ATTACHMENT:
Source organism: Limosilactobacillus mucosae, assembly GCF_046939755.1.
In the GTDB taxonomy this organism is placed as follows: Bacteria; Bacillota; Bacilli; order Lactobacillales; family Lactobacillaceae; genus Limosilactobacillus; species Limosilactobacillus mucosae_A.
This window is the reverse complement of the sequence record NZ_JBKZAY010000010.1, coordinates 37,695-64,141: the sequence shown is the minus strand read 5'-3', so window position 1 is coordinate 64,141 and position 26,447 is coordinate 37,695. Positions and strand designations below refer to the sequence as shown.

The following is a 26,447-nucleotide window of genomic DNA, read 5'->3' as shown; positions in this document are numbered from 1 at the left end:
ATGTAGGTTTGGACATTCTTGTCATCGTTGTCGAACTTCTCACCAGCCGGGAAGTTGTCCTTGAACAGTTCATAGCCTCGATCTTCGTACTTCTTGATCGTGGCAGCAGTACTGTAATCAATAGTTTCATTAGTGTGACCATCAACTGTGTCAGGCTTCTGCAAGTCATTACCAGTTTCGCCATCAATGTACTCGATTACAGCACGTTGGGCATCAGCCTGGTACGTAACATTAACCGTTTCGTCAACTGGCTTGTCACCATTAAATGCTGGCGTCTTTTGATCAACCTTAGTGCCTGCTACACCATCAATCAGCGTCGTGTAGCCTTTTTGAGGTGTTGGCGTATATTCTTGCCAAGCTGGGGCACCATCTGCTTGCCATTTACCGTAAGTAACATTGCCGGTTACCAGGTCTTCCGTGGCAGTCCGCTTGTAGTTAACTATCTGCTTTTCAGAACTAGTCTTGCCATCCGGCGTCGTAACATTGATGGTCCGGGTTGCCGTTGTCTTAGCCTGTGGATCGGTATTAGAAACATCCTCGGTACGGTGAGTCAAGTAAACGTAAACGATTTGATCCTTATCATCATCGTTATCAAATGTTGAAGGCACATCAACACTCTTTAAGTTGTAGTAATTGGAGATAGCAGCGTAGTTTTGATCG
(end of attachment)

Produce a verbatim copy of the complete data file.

Source organism: Limosilactobacillus mucosae, assembly GCF_046939755.1.
In the GTDB taxonomy this organism is placed as follows: Bacteria; Bacillota; Bacilli; order Lactobacillales; family Lactobacillaceae; genus Limosilactobacillus; species Limosilactobacillus mucosae_A.
This window is the reverse complement of the sequence record NZ_JBKZAY010000010.1, coordinates 37,695-64,141: the sequence shown is the minus strand read 5'-3', so window position 1 is coordinate 64,141 and position 26,447 is coordinate 37,695. Positions and strand designations below refer to the sequence as shown.

The following is a 26,447-nucleotide window of genomic DNA, read 5'->3' as shown; positions in this document are numbered from 1 at the left end:
ATGTAGGTTTGGACATTCTTGTCATCGTTGTCGAACTTCTCACCAGCCGGGAAGTTGTCCTTGAACAGTTCATAGCCTCGATCTTCGTACTTCTTGATCGTGGCAGCAGTACTGTAATCAATAGTTTCATTAGTGTGACCATCAACTGTGTCAGGCTTCTGCAAGTCATTACCAGTTTCGCCATCAATGTACTCGATTACAGCACGTTGGGCATCAGCCTGGTACGTAACATTAACCGTTTCGTCAACTGGCTTGTCACCATTAAATGCTGGCGTCTTTTGATCAACCTTAGTGCCTGCTACACCATCAATCAGCGTCGTGTAGCCTTTTTGAGGTGTTGGCGTATATTCTTGCCAAGCTGGGGCACCATCTGCTTGCCATTTACCGTAAGTAACATTGCCGGTTACCAGGTCTTCCGTGGCAGTCCGCTTGTAGTTAACTATCTGCTTTTCAGAACTAGTCTTGCCATCCGGCGTCGTAACATTGATGGTCCGGGTTGCCGTTGTCTTAGCCTGTGGATCGGTATTAGAAACATCCTCGGTACGGTGAGTCAAGTAAACGTAAACGATTTGATCCTTATCATCATCGTTATCAAATGTTGAAGGCACATCAACACTCTTTAAGTTGTAGTAATTGGAGATAGCAGCGTAGTTTTGATCG